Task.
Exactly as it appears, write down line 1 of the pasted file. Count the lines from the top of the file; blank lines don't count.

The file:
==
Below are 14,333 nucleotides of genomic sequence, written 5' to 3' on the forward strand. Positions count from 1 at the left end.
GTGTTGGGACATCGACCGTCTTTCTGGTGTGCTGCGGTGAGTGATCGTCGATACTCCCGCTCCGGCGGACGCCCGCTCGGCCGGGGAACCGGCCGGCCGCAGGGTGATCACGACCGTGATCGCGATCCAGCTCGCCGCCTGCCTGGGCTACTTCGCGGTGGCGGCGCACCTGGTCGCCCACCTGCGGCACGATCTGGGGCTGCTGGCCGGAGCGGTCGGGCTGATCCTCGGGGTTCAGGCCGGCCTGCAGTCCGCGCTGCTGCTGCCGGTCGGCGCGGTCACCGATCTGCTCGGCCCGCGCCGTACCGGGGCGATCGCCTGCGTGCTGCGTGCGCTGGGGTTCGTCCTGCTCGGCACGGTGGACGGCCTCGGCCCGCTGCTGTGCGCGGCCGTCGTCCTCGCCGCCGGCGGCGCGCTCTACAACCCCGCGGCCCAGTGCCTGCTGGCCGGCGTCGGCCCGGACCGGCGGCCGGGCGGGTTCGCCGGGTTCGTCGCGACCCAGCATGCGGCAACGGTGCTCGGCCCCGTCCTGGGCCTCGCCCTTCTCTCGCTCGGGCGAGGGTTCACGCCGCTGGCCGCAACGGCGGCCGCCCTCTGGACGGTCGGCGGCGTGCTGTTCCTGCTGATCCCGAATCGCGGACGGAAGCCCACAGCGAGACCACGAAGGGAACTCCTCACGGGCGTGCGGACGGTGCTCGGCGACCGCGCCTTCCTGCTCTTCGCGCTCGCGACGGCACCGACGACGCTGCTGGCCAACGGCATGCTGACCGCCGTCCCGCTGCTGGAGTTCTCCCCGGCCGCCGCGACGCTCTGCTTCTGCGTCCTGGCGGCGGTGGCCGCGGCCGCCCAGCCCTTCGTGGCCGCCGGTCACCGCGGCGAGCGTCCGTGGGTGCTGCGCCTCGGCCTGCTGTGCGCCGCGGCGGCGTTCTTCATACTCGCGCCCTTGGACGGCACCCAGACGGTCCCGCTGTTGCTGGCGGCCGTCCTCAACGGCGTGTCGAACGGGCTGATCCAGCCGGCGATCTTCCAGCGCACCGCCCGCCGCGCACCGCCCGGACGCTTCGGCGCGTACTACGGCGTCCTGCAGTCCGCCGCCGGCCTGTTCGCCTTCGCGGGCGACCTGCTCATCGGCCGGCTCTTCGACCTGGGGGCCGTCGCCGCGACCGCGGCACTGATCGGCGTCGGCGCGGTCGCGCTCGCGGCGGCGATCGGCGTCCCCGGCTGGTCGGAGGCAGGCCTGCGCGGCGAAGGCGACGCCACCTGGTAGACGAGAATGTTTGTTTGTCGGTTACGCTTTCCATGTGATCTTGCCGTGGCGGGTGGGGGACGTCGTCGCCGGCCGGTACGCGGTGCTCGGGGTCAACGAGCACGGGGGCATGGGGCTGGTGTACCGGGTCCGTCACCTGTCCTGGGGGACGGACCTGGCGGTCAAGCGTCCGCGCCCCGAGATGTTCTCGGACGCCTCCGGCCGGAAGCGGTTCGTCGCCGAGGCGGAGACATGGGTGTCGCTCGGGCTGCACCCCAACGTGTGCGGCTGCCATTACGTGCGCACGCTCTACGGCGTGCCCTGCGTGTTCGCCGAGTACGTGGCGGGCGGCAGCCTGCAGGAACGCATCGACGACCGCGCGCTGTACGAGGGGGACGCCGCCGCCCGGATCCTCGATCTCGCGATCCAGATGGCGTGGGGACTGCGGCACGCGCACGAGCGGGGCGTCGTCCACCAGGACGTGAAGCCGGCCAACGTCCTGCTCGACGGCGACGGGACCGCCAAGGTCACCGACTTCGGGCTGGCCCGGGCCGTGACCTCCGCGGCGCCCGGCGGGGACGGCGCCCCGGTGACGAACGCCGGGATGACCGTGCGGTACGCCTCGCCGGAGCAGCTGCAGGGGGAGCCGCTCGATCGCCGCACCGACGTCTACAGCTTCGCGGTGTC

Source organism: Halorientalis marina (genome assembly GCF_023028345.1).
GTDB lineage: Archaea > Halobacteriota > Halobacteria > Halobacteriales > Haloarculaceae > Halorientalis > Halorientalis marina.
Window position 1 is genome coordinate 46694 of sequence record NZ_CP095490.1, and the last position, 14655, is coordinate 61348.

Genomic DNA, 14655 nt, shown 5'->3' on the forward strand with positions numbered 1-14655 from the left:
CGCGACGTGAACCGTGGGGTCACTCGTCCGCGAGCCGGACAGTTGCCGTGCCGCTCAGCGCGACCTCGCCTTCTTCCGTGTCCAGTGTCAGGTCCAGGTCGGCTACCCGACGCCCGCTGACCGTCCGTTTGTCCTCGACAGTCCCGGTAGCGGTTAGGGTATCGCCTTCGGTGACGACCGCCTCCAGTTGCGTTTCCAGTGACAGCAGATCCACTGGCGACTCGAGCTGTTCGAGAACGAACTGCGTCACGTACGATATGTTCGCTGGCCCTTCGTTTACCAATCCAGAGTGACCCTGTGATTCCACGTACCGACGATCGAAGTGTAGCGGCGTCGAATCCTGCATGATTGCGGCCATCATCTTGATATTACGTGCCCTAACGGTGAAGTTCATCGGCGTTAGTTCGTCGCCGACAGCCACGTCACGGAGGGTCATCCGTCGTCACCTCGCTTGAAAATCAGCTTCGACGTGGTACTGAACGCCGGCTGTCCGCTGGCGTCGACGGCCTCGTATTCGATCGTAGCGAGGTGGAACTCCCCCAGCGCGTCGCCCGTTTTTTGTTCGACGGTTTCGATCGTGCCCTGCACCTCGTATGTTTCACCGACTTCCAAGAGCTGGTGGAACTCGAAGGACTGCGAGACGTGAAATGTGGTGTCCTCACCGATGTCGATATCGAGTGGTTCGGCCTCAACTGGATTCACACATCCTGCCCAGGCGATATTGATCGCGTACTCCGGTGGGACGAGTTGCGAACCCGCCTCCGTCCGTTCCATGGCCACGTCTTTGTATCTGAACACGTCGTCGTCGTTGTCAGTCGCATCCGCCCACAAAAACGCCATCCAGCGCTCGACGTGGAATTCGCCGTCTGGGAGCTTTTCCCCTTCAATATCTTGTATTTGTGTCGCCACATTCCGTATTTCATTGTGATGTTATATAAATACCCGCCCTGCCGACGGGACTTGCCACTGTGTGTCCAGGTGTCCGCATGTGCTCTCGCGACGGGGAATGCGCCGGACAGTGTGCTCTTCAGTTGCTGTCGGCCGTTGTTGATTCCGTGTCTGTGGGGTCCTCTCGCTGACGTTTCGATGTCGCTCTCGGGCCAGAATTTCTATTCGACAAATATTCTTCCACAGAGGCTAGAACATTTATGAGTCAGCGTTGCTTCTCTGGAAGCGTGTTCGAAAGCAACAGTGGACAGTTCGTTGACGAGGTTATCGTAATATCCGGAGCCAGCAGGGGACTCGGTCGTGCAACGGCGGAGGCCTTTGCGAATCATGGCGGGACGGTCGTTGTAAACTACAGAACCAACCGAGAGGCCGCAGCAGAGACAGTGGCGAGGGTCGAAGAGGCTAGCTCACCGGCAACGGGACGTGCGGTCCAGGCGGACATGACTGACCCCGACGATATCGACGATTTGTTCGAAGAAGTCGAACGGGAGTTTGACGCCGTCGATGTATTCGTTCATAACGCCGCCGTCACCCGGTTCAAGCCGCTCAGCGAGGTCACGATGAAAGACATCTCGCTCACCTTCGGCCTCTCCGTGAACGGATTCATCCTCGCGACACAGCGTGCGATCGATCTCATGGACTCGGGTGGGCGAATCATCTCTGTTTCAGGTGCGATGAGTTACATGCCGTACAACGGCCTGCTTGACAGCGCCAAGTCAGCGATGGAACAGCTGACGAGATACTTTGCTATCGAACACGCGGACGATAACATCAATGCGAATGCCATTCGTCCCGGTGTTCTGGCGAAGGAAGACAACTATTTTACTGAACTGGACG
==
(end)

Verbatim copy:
Below are 14,333 nucleotides of genomic sequence, written 5' to 3' on the forward strand. Positions count from 1 at the left end.